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Saturday, March 13, 2010

Unexpected Hernia

Here's the case that kept me from getting to the dog I mentioned in yesterday's blog.

A client of ours had found a little stray kitten and brought her in for the first exam and vaccines.  At first glance she seemed a little dirty, but overall a sweet little four month-old kitty.  We proceeded to collect blood for a feline leukemia and feline AIDS test, ear swab to check for mites, and a fecal sample.  As I started my exam, things seemed okay until I listen to her chest.  Very quickly I noticed something strange.

Like humans, dogs and cats have hearts that are in a position slightly to the left of the midline of the body.  This means that in a vertically-positioned chest, the heart sounds louder on the left side of the body.  When I used my stethoscope on the kitten, I found it very difficult to hear the heart at all on that side.  As I started listening to the opposite side, I suddenly heard the heart much louder than it should be.  The more I listened, the more it became clear that the left side of the chest was very muffled and the heart was pushed to the right.  There are only a few things that could cause this, especially in a young kitten.  I knew that there was something that was filling up the left side of the chest and pushing organs to the right. The most likely possibility was a herniated diaphragm with abdominal contents in the chest.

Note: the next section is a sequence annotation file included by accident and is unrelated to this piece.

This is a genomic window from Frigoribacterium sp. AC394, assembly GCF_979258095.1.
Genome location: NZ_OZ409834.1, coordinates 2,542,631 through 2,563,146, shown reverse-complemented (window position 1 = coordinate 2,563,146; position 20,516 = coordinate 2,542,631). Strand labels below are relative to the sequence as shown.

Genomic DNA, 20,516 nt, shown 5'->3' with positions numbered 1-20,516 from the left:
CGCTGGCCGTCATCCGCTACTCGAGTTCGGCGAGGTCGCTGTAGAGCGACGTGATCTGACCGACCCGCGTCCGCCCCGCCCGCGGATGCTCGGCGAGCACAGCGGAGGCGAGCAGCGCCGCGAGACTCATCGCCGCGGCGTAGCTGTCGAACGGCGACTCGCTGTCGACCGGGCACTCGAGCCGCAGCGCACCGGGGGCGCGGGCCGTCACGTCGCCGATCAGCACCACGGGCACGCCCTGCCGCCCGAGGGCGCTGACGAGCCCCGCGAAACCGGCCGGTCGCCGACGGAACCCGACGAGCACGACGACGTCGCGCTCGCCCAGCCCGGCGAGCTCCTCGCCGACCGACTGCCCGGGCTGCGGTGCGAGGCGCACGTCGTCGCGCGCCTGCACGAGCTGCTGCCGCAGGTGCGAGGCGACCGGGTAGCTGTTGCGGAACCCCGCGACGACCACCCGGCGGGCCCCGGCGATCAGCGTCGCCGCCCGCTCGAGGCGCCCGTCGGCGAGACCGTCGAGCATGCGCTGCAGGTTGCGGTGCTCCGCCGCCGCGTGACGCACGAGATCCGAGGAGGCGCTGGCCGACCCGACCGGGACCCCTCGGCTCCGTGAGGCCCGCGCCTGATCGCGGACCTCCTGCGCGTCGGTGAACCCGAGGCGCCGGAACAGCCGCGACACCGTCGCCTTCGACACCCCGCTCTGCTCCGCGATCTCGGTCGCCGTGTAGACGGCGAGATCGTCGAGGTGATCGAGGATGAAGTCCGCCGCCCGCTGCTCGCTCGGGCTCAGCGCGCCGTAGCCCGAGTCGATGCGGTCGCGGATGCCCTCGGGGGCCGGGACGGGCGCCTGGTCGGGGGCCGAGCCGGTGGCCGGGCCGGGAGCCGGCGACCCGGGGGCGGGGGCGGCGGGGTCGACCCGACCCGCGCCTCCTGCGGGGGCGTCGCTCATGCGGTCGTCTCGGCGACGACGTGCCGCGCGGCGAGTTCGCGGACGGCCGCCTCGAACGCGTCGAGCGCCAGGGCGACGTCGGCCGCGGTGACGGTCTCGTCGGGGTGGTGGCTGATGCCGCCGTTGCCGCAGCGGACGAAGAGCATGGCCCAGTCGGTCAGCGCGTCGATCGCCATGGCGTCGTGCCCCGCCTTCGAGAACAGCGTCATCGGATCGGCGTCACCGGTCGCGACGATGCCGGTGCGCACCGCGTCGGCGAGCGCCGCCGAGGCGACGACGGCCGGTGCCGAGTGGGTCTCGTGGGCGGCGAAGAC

The main purpose of the diaphragm is to allow movement of the chest to facilitate breathing.  But the diaphragm also separates the chest from the abdomen, keeping organs where they should be.  A sudden trauma can put enough pressure on the body or abdomen to "pop" the diaphragm, similar to a full balloon being stepped on. Once the it has ruptured, the contents of the abdomen can spill into the chest.

Here are the kitten's radiographs.

On the top image you can trace the line of the diaphragm and see the place where the normally sharp border becomes distorted and indistinct.  If you look at the left side of the bottom image you will see compressed but otherwise normal lung tissue.  The right side of that image is very hazy and opaque.  The astute observer will notice patterns of gas from the small intestines.  So it was very quickly evident that small intestine and possibly liver and stomach were sitting in the left side of the kitten's chest.  Such an problem compromises the ability of the lungs to inflate, making it difficult to breathe.  There is also the risk of some of the abdominal contents becoming "pinched", cutting off blood supply.

Surgery can be done to correct this type of injury, but it is risky and expensive.  I've performed this surgery successfully several times, once on a kitten this small.  However, the client didn't have the money and didn't want the kitten to suffer, so they elected to have her euthanized.  Her two children were in the room as we talked about this and they began to cry.  I was trying to help her explain to them that as sad as this was, putting the kitten to sleep was the best thing for her.

And it was while I was handling this case that the shih-tzu owner I talked about yesterday came in all upset because I didn't have time to come right out and speak to her.

1 comment:

  1. Cool rads. My house cat, at age 2.5 years suffered a diaphragmatic hernia. We have never figured out what happened. I freaked out and took her to the vet teaching hospital for repair-she required half a splenectomy, gastric resection, chest tube and 2 days on the O2 cage to recover. Glad I didn't try to fix it myself! Only a vet's cat right!


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